Jesus looked at them angrily and was saddened at the hardness of their hearts. Then he said to the man, “Hold out your hand.” He held out his hand and Jesus healed him. Immediately the Pharisees left to go and meet with Herod to plot how to kill Jesus.
Jesus reasserted His authority over the Sabbath when He healed the man with the withered hand. Healing was work that could not be performed on the Sabbath unless it was a matter of life and death. Jesus asked the Pharisees if mercy could take precedence over the Sabbath Law. He also asked if it was lawful to save a life or kill someone. If the Pharisees had no mercy for saving life, they would indict themselves as killers on the Sabbath day.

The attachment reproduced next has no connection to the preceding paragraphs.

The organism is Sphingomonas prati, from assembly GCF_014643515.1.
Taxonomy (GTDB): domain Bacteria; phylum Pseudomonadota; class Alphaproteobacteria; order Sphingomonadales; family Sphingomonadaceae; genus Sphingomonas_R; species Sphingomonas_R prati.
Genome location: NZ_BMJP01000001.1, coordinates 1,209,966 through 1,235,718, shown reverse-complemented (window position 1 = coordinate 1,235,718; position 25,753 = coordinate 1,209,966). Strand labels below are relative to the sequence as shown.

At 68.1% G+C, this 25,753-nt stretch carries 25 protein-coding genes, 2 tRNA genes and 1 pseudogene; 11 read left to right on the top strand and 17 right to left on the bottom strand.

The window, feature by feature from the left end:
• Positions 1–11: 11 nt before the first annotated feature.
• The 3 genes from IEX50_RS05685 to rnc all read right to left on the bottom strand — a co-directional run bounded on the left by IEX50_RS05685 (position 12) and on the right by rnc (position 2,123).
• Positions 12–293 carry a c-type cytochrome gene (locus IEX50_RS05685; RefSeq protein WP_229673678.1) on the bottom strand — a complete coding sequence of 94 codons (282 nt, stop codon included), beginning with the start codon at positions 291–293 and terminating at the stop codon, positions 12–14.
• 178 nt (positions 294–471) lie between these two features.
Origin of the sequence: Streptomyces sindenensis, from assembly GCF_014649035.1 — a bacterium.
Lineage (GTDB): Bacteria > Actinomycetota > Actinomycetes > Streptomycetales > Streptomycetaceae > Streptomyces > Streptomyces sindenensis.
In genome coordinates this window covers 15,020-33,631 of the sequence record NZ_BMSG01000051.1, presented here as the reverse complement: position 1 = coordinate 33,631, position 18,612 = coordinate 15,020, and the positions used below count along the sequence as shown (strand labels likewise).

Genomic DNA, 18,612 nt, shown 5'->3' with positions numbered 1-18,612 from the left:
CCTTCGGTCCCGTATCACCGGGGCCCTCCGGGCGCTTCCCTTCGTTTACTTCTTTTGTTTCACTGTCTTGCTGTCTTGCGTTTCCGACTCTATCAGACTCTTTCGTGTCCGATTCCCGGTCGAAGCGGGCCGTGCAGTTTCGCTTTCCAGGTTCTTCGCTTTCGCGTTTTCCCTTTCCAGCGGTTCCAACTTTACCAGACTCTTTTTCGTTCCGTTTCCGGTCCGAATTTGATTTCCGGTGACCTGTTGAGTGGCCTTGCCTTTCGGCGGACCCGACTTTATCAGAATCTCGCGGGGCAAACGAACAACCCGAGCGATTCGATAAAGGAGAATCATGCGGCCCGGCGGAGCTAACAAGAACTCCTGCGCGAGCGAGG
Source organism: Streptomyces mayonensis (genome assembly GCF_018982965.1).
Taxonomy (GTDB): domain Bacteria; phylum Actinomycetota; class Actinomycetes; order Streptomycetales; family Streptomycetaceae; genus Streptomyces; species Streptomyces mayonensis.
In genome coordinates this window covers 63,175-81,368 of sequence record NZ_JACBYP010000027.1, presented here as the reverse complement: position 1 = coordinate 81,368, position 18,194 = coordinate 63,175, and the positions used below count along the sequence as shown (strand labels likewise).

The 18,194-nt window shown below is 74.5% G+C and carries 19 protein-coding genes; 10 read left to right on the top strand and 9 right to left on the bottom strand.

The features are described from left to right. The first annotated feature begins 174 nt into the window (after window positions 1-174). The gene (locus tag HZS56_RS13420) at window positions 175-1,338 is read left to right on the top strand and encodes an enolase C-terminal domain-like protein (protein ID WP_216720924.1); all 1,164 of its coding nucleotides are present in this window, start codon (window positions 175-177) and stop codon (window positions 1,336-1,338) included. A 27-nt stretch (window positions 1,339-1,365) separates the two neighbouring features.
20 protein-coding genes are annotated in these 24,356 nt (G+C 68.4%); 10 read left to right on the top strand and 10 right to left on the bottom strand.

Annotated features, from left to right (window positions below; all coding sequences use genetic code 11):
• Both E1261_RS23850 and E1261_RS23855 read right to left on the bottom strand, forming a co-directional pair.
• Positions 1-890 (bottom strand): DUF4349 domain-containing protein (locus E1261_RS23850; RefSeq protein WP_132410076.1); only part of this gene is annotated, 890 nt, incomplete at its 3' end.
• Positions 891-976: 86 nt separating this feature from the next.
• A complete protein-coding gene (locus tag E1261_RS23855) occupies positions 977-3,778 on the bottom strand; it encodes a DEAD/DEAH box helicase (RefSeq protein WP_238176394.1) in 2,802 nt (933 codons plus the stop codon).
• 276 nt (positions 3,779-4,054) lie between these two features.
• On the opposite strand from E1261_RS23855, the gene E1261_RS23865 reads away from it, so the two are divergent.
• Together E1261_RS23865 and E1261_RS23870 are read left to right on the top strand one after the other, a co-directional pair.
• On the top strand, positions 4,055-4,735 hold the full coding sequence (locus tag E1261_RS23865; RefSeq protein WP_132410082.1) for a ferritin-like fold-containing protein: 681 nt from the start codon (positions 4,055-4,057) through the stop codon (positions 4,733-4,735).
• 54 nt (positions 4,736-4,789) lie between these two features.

Jesus’ earthly ministry was a transitional time between the religious practices of the Old and New Covenants. In the new era Jesus had ushered in, for example, plucking heads of grain to eat on the Sabbath was not unlawful. Yet in their rejection of Jesus’ teachings, the Pharisees either did not understand or would not accept that many of their established rituals and traditions could no longer coexist with His new way of life.